Harry Potter and the Snobs of Culture

Today I read what was possibly the most pretentious, culture-snob hackery I have ever come across. It was a “review” (in Swedish) of the latest Harry Potter movie, a movie I am very much looking forward to. But also a review made by a mental midget who should have his title as “culture reporter” revoked, rolled up tightly and inserted into his bottom.

Culture snobs? Where?

This guy is clearly from the snob school of culture. These are people who only regard some things as culture, fine things that they themselves once did a fucking paper on in culture-wank academy. You see these people everywhere, and they are almost always being snide about “lesser” cultural things. Things like science fiction, fantasy, or anything they don’t see as “clever” and can’t be bothered to look into because it might somehow demean them to read a book without a pompous “The” at the beginning of its self-important fucking title.

These people irritate the crap out of me. Well let me inform them – culture isn’t what a group of MacBook-owning (and come on, of course they all have MacBooks) and big black glasses-wearing idiots deem it to be. Culture, my snobby mate, is what people actually consume. I would even go as far to say that ballet and opera aren’t culture. They are museum pieces with very limited appeal, only kept alive by huge chunks of tax-payer’s money. Football is more culture than opera (and I don’t even like football). And Star Trek (despite being rather crap) is hugely more culturally relevant than some Nobel prize-winning tosser with his angsty shite that people will only buy because the slab-head won a Nobel prize with it.

Where does this reviewer get off saying that it isn’t important that he’s not seen the other movies? In what other movie review would this be okay? Perhaps reviewing the Kieślowski movies while only having seen the Red one? Or slashing “The Godfather” based on part 3? My arse it would be okay. And so why is it just fine with Harry Potter?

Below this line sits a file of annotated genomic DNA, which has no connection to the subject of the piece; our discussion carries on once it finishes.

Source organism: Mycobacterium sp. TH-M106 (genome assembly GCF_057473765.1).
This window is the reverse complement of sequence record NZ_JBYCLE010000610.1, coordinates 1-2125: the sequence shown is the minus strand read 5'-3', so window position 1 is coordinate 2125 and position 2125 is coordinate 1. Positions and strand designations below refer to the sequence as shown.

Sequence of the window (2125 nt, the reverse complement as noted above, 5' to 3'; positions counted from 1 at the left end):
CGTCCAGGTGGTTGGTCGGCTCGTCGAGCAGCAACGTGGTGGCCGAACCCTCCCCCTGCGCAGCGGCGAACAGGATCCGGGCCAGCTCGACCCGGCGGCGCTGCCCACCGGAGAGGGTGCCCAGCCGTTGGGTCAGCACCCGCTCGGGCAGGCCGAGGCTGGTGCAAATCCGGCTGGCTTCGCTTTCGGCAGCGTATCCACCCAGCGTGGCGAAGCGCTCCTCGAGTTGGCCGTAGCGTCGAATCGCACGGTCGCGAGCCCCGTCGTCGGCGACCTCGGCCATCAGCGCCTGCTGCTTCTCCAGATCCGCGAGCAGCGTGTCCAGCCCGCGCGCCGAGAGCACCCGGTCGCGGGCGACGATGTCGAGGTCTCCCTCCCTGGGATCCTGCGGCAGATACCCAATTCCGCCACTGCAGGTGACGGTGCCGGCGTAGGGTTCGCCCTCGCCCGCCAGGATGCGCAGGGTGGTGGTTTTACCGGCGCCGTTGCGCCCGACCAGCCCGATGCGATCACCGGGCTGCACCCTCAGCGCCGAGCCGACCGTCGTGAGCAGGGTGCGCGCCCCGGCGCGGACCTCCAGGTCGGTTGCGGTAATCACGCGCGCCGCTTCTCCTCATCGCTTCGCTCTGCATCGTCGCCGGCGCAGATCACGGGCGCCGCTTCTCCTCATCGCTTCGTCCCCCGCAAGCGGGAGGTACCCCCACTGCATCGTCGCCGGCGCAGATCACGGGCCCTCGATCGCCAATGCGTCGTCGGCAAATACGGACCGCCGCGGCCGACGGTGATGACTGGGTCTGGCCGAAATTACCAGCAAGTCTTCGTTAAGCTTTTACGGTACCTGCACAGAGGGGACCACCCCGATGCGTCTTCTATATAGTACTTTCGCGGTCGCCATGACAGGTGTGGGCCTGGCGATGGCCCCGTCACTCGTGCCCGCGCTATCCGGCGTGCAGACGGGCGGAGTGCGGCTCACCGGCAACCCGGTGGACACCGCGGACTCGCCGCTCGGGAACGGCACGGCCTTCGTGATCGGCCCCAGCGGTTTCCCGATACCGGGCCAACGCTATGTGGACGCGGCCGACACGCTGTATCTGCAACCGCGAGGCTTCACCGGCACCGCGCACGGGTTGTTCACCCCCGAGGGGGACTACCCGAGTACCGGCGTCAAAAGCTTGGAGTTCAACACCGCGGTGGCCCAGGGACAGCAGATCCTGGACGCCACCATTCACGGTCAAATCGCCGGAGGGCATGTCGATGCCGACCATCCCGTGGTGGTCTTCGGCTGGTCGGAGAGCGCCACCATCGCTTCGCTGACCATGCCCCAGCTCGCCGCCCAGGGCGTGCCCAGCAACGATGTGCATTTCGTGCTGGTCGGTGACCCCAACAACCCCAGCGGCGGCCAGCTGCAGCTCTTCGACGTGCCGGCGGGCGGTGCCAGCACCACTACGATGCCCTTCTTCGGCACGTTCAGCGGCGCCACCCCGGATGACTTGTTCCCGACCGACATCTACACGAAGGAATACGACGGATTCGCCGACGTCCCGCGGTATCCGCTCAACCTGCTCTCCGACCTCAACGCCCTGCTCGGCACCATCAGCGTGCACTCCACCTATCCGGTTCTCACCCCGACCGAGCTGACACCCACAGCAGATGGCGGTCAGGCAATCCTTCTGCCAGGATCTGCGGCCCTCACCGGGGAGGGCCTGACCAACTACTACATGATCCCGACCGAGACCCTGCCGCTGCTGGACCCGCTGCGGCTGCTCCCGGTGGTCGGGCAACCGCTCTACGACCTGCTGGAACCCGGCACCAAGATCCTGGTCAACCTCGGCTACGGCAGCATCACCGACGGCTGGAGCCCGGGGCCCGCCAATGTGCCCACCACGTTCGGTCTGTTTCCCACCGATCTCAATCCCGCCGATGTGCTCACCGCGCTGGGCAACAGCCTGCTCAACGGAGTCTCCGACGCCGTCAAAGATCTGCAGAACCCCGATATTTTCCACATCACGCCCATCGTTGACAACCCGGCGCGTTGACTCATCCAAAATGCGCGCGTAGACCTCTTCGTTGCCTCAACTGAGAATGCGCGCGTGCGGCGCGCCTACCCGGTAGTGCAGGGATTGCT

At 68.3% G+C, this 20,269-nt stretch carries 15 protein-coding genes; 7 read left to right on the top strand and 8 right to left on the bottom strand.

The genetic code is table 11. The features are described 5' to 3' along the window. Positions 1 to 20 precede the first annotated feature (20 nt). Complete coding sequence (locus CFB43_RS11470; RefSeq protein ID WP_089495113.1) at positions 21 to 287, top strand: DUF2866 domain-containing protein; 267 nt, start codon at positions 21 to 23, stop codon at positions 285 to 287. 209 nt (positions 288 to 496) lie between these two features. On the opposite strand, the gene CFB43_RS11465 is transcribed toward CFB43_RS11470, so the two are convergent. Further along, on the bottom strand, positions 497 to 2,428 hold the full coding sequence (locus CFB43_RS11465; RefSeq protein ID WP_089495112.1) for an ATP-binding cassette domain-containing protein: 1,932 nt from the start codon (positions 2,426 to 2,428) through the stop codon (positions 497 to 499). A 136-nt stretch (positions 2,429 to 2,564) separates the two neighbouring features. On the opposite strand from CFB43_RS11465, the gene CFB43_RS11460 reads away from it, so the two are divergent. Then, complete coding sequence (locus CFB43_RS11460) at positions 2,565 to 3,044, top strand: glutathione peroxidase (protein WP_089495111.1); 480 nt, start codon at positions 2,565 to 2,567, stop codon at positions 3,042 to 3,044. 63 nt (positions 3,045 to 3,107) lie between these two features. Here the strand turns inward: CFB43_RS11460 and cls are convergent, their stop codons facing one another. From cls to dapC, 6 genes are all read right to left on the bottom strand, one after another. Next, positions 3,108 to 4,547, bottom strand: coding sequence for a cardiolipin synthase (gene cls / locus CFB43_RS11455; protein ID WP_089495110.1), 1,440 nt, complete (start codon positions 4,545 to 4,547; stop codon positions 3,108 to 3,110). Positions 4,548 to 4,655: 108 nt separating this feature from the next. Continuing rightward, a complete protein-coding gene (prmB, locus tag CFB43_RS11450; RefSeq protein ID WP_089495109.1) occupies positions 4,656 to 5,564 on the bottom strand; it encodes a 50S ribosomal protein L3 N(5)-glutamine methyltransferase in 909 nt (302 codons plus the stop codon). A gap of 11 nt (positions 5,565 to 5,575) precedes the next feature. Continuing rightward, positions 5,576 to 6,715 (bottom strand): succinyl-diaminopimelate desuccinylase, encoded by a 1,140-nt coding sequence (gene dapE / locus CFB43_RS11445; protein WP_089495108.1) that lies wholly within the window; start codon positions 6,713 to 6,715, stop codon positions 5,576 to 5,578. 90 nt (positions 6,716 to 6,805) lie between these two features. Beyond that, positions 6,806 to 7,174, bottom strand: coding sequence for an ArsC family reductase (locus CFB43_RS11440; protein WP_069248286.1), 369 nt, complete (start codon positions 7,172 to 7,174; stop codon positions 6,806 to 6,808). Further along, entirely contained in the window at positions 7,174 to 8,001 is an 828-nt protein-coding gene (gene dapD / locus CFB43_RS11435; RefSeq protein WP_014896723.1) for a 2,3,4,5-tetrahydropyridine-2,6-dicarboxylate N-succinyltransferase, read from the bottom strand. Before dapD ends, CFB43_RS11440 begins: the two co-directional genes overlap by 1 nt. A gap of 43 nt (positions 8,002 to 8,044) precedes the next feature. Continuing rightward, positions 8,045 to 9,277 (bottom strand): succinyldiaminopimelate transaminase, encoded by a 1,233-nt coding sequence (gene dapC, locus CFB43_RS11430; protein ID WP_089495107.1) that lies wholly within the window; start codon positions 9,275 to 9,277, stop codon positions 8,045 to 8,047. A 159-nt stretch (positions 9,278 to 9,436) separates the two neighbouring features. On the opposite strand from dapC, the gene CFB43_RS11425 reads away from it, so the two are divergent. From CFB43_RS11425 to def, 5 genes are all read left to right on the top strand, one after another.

And then he belittles the book’s plot with his “Oh you all know how it goes” bullshit. Because he couldn’t be arsed to read the books or even see the other movies, it’s fine for us to be just as ignorant as he is. And his other point seems to be that you put enough ack-thors in a movie and throw a swanky enough director at it, then even mediocre second-rate shite like, oh, Harry fucking POTTER can look like a “real” movie.

Screw this guy, and the rest of the pretentious self-satisfied culture snobs who decide it’s okay to look down on things because they happen not to know anything about them. And a tip – next time, if you’re going to review a movie then put the fucking work in. If you don’t, then at least don’t bloody tell us in a “I didn’t bother and that’s okay because I don’t need to” kind of way.

And keep in mind that nobody gives a shit who you stood beside at some football game. Yeah?

/ paddy

27 thoughts on “Harry Potter and the Snobs of Culture

  1. I do love it when you get a good rant on. The more swearing the better and all that.

    That review is the kind of bullshitting high school students do when they’ve only read the first two chapters of a book. It’s just WORDS. None of them mean anything whatsoever.

    PS. I have hipster glasses and own a MacBook. Although I *would* have more than just blah blah blah to say about the movie in question…

    • I also own a MacBook and I like it. But for guys like him, a MacBook is part of his identity. And all personal attacks aside, it was a shit review.